Interview with Rebecca Krouner

May 15, 2017
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Rebecca Krouner

Rebecca Krouner is playing Marcello in our production of La Femme Bohème. While she has performed in a few other Puccini operas, she has not previously performed La Bohème. Since Puccini didn’t write much music for mezzo-sopranos, Rebecca is excited for this rare opportunity to sing the composer’s expressive melodic lines.

MWO: How do you see Marcello? How do you collaborate with Lindsay Conrad (also Marcello) in creating your characters?

REBECCA: Marcello has a lot of swagger and confidence. She’s a loyal friend and has a lot of compassion, even if she doesn’t always know how to express it. She can be very impulsive, and sometimes that gets her in trouble! I think you see that in Act III when Marcello has somewhat failed interactions with three other characters: she can’t really comfort Mimi, she gets testy with Rodolfo, and then she has a huge fight and breakup with Musetta. Marcello also grows throughout the opera; you see her act with more maturity and selflessness during the crisis of Act IV.

It’s great being double-cast with Lindsay! I learn a lot by watching her in rehearsal and I really admire the energy and humor that she brings to Marcello. We talk about the music, character and staging during breaks, and I definitely steal her ideas sometimes!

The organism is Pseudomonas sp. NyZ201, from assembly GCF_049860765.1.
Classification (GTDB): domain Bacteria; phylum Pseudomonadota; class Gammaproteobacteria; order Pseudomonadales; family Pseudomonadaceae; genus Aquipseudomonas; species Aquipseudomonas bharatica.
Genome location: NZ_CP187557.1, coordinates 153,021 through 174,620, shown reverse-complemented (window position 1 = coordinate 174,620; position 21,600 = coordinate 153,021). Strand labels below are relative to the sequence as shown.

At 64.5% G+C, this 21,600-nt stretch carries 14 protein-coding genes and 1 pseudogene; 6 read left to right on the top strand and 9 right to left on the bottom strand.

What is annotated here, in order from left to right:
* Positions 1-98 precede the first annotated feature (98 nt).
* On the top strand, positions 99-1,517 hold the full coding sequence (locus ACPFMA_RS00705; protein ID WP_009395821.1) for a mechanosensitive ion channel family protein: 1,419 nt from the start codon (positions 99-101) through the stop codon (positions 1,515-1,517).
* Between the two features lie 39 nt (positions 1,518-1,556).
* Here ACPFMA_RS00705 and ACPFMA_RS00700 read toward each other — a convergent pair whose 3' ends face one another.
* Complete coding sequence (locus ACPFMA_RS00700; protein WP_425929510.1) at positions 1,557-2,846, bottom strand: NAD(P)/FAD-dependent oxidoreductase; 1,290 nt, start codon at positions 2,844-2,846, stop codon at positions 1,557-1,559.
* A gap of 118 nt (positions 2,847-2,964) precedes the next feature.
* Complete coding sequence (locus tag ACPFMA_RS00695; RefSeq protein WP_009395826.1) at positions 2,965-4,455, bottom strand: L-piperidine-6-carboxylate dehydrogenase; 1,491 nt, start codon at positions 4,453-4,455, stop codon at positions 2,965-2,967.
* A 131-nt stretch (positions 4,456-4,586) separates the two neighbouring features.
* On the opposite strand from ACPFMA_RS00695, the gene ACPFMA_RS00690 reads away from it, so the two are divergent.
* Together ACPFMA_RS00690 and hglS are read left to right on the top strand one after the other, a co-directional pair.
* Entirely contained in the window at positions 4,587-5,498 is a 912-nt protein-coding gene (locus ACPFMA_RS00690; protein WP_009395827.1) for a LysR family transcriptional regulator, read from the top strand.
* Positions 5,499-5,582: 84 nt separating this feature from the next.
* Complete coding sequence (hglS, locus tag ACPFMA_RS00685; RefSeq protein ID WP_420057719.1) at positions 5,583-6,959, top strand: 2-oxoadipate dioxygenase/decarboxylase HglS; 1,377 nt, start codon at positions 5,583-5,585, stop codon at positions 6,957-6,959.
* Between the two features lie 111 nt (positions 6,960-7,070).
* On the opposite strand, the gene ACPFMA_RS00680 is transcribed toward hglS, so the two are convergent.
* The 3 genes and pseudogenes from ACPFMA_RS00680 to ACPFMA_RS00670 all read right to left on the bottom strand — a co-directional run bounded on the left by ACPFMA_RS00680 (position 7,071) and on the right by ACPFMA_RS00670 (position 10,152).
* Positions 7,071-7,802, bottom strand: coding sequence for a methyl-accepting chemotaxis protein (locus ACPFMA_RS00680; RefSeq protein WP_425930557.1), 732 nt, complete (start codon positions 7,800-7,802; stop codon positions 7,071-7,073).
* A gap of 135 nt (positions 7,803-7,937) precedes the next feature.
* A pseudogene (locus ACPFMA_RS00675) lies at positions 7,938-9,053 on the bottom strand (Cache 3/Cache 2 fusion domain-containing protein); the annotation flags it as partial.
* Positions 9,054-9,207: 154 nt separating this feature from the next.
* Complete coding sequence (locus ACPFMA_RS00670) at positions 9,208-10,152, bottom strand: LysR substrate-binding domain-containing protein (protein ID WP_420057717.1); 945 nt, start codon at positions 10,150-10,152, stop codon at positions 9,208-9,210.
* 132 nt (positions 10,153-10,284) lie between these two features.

MWO: Do you have a favorite moment in the opera?

REBECCA: I love the end of Act II. There’s a great ensemble when Marcello joins in on Musetta’s melody and Mimi, Rodolfo, Schaunard, and Colline are all singing. It’s really satisfying musically and emotionally. I enjoy that whole act – it’s a big party!

MWO: What’s special about an all-female cast?

REBECCA: This cast definitely disproves the stereotype that women are hyper-competitive and overly critical of each other. It’s inspiring to come to rehearsal every night and be surrounded by such strong, talented, interesting women. I’m learning a lot from this group and I’m proud to be part of this production. This is also a really warm, supportive cast. People often arrive early to rehearsal just to hang out together. We also get a lot done during rehearsal – I don’t want to cast aspersions on any male singers, so I’ll just say that these rehearsals seem particularly focused and productive!